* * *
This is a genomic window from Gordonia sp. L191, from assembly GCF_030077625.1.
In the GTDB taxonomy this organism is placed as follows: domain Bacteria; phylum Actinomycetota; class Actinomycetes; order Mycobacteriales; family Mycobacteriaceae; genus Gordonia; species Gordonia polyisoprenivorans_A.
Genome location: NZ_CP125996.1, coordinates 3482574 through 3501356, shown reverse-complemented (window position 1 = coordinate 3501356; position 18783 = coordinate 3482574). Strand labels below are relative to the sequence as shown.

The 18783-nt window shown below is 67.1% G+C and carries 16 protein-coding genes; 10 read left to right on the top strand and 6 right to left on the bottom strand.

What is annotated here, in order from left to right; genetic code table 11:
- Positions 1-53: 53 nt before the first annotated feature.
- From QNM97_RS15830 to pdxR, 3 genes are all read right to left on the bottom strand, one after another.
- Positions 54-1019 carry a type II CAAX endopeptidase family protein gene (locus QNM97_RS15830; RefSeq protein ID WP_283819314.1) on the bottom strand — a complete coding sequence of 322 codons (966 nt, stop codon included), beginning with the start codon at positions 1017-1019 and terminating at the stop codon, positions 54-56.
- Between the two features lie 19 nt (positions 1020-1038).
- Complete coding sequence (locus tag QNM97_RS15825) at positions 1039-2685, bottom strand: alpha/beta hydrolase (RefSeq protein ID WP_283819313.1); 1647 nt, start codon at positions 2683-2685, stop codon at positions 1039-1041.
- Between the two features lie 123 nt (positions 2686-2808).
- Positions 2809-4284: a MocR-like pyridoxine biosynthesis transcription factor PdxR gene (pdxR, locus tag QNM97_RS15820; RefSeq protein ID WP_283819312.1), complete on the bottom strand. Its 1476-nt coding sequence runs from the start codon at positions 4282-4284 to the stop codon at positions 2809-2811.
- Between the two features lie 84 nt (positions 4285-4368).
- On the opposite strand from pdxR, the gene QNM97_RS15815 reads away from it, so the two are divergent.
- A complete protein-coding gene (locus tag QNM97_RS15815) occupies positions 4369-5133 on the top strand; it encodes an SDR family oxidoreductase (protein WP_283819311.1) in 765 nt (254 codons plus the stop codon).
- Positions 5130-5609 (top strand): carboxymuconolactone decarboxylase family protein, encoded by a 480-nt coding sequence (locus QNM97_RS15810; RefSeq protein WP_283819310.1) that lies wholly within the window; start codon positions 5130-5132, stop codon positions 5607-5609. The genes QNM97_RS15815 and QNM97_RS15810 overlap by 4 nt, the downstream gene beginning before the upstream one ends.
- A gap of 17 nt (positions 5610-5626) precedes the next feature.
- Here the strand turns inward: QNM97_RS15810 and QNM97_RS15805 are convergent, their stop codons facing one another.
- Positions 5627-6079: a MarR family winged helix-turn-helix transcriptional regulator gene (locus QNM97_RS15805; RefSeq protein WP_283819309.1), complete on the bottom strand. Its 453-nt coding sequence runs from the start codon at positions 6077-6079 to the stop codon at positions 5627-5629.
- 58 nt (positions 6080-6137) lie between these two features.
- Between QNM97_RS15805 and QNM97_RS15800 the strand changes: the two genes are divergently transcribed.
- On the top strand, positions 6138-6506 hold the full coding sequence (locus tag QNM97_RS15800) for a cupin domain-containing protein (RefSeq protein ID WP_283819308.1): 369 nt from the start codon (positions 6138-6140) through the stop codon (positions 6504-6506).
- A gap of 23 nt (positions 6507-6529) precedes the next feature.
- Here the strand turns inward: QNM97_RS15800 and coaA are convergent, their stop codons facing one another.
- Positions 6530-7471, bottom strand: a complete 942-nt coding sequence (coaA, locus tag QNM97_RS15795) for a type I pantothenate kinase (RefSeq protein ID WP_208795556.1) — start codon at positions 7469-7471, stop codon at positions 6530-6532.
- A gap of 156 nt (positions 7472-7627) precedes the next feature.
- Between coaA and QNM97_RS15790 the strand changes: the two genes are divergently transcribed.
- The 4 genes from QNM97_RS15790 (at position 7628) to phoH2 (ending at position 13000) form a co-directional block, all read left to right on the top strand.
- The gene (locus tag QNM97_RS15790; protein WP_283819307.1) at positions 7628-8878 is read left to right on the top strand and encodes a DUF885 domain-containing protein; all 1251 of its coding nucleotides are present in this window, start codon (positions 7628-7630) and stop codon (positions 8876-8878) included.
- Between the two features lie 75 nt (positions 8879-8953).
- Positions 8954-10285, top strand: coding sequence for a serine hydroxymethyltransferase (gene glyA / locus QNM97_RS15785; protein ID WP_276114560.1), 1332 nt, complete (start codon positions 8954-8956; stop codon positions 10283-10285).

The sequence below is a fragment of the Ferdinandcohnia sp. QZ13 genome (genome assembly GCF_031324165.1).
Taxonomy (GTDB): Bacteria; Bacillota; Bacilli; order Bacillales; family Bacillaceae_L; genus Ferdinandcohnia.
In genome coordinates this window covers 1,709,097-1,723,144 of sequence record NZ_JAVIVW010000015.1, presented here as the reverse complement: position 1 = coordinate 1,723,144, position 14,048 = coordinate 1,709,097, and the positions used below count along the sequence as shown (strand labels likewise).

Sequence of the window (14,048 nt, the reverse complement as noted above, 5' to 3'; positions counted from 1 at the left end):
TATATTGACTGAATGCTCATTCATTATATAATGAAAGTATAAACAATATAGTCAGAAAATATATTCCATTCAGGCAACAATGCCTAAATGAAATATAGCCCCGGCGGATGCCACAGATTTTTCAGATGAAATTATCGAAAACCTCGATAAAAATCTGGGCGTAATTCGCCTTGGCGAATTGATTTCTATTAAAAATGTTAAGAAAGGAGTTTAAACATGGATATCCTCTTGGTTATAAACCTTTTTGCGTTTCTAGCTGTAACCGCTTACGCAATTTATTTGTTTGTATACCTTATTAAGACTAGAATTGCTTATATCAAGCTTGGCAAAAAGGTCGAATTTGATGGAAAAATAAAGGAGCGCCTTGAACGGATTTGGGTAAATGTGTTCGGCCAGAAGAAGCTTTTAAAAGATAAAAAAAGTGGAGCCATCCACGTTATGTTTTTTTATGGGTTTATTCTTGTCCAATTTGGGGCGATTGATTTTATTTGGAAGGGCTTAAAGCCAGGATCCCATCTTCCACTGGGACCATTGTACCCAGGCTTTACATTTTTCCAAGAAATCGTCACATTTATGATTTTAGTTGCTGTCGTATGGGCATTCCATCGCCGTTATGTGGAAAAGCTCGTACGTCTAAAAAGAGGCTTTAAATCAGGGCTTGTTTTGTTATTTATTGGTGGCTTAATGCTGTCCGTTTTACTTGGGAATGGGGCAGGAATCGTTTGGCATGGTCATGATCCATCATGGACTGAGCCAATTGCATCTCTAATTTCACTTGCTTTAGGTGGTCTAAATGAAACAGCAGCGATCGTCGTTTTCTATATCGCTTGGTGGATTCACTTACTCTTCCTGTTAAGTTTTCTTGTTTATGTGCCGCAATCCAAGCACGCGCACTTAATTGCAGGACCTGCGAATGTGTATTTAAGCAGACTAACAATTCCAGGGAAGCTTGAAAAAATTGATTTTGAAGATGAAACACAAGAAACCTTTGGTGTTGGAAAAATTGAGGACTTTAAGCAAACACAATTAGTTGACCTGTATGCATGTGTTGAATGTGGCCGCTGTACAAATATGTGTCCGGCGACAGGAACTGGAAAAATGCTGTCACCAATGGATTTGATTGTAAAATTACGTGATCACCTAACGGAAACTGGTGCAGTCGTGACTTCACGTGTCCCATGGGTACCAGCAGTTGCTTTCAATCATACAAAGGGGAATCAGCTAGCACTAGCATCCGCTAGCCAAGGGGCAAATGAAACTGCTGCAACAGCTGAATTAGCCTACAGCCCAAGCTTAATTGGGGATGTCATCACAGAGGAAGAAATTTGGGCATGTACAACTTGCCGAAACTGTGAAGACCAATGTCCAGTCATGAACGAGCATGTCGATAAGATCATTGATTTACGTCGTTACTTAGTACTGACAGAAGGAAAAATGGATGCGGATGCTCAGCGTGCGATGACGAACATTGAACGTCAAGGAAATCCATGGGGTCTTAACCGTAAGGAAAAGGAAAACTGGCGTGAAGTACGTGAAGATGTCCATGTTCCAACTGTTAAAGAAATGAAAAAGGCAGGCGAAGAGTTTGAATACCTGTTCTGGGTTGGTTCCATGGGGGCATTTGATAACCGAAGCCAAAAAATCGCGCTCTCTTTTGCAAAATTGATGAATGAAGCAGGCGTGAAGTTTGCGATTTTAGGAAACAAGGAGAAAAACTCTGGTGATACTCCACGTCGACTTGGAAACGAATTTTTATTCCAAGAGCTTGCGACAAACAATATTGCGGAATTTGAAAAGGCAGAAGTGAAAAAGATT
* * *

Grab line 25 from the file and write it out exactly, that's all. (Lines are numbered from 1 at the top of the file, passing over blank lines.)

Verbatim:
- Positions 6530-7471, bottom strand: a complete 942-nt coding sequence (coaA, locus tag QNM97_RS15795) for a type I pantothenate kinase (RefSeq protein ID WP_208795556.1) — start codon at positions 7469-7471, stop codon at positions 6530-6532.